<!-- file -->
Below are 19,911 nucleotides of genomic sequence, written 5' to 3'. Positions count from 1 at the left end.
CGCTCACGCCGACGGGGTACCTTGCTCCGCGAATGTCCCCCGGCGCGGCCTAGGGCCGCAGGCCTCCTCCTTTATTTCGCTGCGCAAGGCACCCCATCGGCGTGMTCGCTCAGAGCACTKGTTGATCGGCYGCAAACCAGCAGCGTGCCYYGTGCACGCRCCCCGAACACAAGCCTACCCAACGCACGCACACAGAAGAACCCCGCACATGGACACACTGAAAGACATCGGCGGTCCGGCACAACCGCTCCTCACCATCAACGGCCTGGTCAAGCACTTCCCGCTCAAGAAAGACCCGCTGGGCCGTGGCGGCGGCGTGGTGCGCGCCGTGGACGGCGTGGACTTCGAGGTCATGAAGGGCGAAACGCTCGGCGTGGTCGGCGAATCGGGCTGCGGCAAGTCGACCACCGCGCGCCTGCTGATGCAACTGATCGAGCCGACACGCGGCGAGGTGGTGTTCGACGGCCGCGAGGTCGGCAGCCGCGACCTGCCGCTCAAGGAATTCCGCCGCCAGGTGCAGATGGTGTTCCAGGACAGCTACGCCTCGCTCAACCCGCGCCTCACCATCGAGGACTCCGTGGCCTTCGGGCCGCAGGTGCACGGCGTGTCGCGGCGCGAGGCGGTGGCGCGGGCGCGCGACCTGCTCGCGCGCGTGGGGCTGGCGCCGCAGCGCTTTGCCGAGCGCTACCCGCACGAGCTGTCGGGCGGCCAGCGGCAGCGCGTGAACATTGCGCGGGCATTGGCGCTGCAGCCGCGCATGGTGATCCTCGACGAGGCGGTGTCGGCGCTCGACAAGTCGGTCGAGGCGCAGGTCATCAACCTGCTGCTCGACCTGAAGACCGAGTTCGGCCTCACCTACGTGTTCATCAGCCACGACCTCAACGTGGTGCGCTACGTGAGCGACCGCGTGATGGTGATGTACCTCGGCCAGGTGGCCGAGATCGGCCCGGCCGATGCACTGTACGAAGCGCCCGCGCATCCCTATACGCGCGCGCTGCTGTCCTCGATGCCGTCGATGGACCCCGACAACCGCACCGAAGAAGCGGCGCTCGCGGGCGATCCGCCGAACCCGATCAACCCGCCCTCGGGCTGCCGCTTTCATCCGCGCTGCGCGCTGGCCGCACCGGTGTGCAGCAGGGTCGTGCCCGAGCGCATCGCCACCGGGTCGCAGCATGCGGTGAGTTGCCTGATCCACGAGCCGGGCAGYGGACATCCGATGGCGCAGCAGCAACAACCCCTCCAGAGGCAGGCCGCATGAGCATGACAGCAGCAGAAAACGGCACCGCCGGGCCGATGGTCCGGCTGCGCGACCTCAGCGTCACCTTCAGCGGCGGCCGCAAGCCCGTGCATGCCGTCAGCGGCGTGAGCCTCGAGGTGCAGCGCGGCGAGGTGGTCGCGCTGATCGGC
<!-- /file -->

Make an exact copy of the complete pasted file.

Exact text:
Below are 19,911 nucleotides of genomic sequence, written 5' to 3'. Positions count from 1 at the left end.
CGCTCACGCCGACGGGGTACCTTGCTCCGCGAATGTCCCCCGGCGCGGCCTAGGGCCGCAGGCCTCCTCCTTTATTTCGCTGCGCAAGGCACCCCATCGGCGTGMTCGCTCAGAGCACTKGTTGATCGGCYGCAAACCAGCAGCGTGCCYYGTGCACGCRCCCCGAACACAAGCCTACCCAACGCACGCACACAGAAGAACCCCGCACATGGACACACTGAAAGACATCGGCGGTCCGGCACAACCGCTCCTCACCATCAACGGCCTGGTCAAGCACTTCCCGCTCAAGAAAGACCCGCTGGGCCGTGGCGGCGGCGTGGTGCGCGCCGTGGACGGCGTGGACTTCGAGGTCATGAAGGGCGAAACGCTCGGCGTGGTCGGCGAATCGGGCTGCGGCAAGTCGACCACCGCGCGCCTGCTGATGCAACTGATCGAGCCGACACGCGGCGAGGTGGTGTTCGACGGCCGCGAGGTCGGCAGCCGCGACCTGCCGCTCAAGGAATTCCGCCGCCAGGTGCAGATGGTGTTCCAGGACAGCTACGCCTCGCTCAACCCGCGCCTCACCATCGAGGACTCCGTGGCCTTCGGGCCGCAGGTGCACGGCGTGTCGCGGCGCGAGGCGGTGGCGCGGGCGCGCGACCTGCTCGCGCGCGTGGGGCTGGCGCCGCAGCGCTTTGCCGAGCGCTACCCGCACGAGCTGTCGGGCGGCCAGCGGCAGCGCGTGAACATTGCGCGGGCATTGGCGCTGCAGCCGCGCATGGTGATCCTCGACGAGGCGGTGTCGGCGCTCGACAAGTCGGTCGAGGCGCAGGTCATCAACCTGCTGCTCGACCTGAAGACCGAGTTCGGCCTCACCTACGTGTTCATCAGCCACGACCTCAACGTGGTGCGCTACGTGAGCGACCGCGTGATGGTGATGTACCTCGGCCAGGTGGCCGAGATCGGCCCGGCCGATGCACTGTACGAAGCGCCCGCGCATCCCTATACGCGCGCGCTGCTGTCCTCGATGCCGTCGATGGACCCCGACAACCGCACCGAAGAAGCGGCGCTCGCGGGCGATCCGCCGAACCCGATCAACCCGCCCTCGGGCTGCCGCTTTCATCCGCGCTGCGCGCTGGCCGCACCGGTGTGCAGCAGGGTCGTGCCCGAGCGCATCGCCACCGGGTCGCAGCATGCGGTGAGTTGCCTGATCCACGAGCCGGGCAGYGGACATCCGATGGCGCAGCAGCAACAACCCCTCCAGAGGCAGGCCGCATGAGCATGACAGCAGCAGAAAACGGCACCGCCGGGCCGATGGTCCGGCTGCGCGACCTCAGCGTCACCTTCAGCGGCGGCCGCAAGCCCGTGCATGCCGTCAGCGGCGTGAGCCTCGAGGTGCAGCGCGGCGAGGTGGTCGCGCTGATCGGC